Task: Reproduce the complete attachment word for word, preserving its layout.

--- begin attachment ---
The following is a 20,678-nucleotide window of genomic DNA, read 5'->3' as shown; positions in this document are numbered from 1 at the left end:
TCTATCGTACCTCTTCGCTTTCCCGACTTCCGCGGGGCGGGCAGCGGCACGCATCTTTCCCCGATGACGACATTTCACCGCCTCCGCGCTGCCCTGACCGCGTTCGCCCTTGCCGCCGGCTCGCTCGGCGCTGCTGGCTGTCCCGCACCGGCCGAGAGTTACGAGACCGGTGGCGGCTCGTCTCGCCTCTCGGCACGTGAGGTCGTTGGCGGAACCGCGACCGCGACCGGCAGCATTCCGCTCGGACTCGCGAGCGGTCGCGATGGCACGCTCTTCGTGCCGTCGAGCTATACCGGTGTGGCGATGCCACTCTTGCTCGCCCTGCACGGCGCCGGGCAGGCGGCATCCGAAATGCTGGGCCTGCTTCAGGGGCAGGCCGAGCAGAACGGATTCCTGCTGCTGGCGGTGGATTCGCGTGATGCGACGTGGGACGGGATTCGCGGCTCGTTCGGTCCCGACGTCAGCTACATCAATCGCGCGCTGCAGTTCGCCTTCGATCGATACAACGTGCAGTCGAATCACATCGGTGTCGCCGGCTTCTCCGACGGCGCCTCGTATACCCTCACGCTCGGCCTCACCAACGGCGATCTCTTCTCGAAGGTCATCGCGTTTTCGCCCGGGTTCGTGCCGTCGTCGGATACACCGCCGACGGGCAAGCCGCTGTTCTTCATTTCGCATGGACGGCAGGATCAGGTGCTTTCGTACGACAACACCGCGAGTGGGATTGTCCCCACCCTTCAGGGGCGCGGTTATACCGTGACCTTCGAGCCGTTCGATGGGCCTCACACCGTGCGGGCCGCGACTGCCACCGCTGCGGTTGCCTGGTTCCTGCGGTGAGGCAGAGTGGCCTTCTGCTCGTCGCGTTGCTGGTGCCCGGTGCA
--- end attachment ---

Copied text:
The following is a 20,678-nucleotide window of genomic DNA, read 5'->3' as shown; positions in this document are numbered from 1 at the left end:
TCTATCGTACCTCTTCGCTTTCCCGACTTCCGCGGGGCGGGCAGCGGCACGCATCTTTCCCCGATGACGACATTTCACCGCCTCCGCGCTGCCCTGACCGCGTTCGCCCTTGCCGCCGGCTCGCTCGGCGCTGCTGGCTGTCCCGCACCGGCCGAGAGTTACGAGACCGGTGGCGGCTCGTCTCGCCTCTCGGCACGTGAGGTCGTTGGCGGAACCGCGACCGCGACCGGCAGCATTCCGCTCGGACTCGCGAGCGGTCGCGATGGCACGCTCTTCGTGCCGTCGAGCTATACCGGTGTGGCGATGCCACTCTTGCTCGCCCTGCACGGCGCCGGGCAGGCGGCATCCGAAATGCTGGGCCTGCTTCAGGGGCAGGCCGAGCAGAACGGATTCCTGCTGCTGGCGGTGGATTCGCGTGATGCGACGTGGGACGGGATTCGCGGCTCGTTCGGTCCCGACGTCAGCTACATCAATCGCGCGCTGCAGTTCGCCTTCGATCGATACAACGTGCAGTCGAATCACATCGGTGTCGCCGGCTTCTCCGACGGCGCCTCGTATACCCTCACGCTCGGCCTCACCAACGGCGATCTCTTCTCGAAGGTCATCGCGTTTTCGCCCGGGTTCGTGCCGTCGTCGGATACACCGCCGACGGGCAAGCCGCTGTTCTTCATTTCGCATGGACGGCAGGATCAGGTGCTTTCGTACGACAACACCGCGAGTGGGATTGTCCCCACCCTTCAGGGGCGCGGTTATACCGTGACCTTCGAGCCGTTCGATGGGCCTCACACCGTGCGGGCCGCGACTGCCACCGCTGCGGTTGCCTGGTTCCTGCGGTGAGGCAGAGTGGCCTTCTGCTCGTCGCGTTGCTGGTGCCCGGTGCA